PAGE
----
During the implementation of Mabel I found that although I was able to implement the care effectively I hadn’t recognized all of the nursing interventions needed to provide holistic care and I wasn’t fully aware of timescales of the planned care. I feel I also needed to research further into Mabel’s problems in order to gain the appropriate knowledge to provide the best care available as this would ensure that are the interventions are evidence based and best practice (NMC 2008).

Barrett et el (2008) state that this is where recheck should take place which would enable the health care provider to establish how effective the plan of care is before the treatment ends this would enable them to re-evaluate the plan of care while the treatment is still ongoing and adjust the goals accordingly.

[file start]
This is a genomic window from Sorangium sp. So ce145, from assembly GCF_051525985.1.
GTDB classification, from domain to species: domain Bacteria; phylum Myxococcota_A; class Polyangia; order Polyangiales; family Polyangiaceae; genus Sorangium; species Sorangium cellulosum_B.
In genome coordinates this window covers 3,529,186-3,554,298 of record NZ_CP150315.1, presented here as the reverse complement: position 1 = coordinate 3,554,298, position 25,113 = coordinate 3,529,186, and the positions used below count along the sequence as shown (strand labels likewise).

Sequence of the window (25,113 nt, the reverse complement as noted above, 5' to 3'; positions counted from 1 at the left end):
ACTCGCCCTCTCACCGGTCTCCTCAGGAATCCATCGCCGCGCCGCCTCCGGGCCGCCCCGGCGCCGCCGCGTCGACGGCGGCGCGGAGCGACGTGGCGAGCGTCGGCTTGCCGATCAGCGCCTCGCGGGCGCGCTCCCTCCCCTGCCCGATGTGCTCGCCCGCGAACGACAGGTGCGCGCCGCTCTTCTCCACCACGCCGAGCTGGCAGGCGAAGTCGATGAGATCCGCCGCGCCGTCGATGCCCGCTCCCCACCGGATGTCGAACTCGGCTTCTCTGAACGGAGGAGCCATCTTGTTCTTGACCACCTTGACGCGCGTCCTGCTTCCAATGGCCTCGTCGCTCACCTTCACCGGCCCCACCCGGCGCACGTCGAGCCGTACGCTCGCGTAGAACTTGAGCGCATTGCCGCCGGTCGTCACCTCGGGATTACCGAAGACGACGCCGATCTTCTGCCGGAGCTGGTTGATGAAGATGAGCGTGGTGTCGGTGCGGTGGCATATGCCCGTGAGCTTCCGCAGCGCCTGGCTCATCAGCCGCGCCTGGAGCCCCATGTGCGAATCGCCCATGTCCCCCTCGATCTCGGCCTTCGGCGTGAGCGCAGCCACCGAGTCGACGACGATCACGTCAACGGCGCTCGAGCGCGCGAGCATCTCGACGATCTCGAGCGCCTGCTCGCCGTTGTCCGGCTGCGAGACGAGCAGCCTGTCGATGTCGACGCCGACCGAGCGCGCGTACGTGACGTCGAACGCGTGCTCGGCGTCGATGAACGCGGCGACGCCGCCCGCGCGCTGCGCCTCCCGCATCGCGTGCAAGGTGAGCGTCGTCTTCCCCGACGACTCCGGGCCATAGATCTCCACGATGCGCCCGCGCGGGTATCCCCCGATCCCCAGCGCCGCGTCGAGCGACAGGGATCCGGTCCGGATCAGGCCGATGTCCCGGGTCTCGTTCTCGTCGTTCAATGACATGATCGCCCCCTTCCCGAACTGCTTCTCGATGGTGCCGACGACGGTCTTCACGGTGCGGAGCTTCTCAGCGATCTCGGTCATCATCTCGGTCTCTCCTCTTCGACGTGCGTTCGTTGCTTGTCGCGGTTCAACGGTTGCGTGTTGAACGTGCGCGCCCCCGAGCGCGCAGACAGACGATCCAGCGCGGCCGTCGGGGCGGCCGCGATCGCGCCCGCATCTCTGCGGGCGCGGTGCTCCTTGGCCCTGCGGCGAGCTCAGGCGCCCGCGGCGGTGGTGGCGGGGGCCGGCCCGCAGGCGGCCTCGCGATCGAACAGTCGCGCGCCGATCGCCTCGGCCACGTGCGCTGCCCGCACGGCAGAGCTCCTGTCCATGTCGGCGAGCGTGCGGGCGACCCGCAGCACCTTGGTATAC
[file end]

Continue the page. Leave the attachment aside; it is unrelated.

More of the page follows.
Evaluation is where the care that has been given can be assessed to evaluate the care given and whether it has worked or not. Chalmers (1986) describe that it is an ongoing and continuous process and also occurs at timed points in a formal setting.

Roper et al (2000) say that evaluating care also provides a basis for ongoing assessment, planning and evaluation.

There are two different parts to evaluation summative evaluation and formative evaluation. Formative evaluation is done with the patient taking into account whether they feel the care given has worked when done with consideration of the dependence/independence continuum information regarding the patients previous place on the dependence/independence continuum can be obtained from the patient, their friends and relatives as well as other health care professionals in the multidisciplinary team involved in the care of the patient. Summative evaluation is when the holistic view of the patient is taken into consideration how they feel about the treatment, whether they felt that the goals were achievable. It so where all the measureable data stated in the baselines and data received after this time are analyzed to show how effective or not the treatment has been.